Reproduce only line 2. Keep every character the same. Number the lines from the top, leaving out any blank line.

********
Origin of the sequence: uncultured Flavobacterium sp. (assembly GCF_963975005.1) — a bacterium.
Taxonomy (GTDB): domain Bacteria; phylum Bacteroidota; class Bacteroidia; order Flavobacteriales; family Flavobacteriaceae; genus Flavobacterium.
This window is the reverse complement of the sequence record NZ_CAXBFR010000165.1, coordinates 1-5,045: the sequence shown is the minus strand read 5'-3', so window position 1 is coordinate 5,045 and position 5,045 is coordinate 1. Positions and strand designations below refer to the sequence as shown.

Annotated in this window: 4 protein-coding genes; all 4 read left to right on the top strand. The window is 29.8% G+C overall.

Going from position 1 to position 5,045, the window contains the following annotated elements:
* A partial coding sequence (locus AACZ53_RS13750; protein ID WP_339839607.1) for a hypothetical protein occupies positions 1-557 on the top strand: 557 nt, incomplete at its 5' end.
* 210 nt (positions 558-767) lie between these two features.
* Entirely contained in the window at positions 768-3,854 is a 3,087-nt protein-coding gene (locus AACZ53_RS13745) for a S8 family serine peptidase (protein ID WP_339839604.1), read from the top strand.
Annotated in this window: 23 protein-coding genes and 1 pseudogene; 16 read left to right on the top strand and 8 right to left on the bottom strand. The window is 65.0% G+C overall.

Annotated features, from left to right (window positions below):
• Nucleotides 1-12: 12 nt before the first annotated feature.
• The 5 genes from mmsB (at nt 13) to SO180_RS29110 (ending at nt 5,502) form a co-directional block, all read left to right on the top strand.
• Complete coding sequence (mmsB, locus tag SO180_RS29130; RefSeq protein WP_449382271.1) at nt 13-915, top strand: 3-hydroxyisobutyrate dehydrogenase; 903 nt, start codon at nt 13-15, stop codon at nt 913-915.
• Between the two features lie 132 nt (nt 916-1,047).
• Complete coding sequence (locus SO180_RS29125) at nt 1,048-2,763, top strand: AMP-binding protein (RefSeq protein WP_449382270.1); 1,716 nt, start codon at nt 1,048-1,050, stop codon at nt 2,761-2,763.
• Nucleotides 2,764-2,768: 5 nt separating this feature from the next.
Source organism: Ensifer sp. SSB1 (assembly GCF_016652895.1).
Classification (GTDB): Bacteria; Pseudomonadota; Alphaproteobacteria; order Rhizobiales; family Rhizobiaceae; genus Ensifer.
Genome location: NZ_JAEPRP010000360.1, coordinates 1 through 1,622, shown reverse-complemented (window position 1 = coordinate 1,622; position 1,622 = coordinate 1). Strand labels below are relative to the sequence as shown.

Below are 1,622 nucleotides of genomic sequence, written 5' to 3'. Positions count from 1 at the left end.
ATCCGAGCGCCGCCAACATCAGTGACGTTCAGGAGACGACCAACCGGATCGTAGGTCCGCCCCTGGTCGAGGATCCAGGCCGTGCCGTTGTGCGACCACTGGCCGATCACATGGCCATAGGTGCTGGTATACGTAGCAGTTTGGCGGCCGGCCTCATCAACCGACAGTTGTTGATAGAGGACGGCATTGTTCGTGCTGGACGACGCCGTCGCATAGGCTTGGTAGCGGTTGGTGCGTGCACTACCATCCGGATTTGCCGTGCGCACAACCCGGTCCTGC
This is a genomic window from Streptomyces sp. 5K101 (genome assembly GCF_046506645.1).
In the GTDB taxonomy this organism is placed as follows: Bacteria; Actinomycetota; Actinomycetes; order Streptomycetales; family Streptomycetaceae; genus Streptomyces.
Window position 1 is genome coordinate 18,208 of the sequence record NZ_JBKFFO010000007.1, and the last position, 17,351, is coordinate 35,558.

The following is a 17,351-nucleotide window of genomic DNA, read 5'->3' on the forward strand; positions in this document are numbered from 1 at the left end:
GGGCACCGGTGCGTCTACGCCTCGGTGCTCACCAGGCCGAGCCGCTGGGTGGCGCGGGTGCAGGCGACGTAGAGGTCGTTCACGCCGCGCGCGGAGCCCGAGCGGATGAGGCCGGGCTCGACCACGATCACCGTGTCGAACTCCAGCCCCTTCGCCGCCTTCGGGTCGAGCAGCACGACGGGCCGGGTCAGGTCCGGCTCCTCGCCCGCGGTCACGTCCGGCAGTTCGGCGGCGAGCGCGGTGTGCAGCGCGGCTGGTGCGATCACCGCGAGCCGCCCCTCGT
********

Taxonomy (GTDB): domain Bacteria; phylum Bacteroidota; class Bacteroidia; order Flavobacteriales; family Flavobacteriaceae; genus Flavobacterium.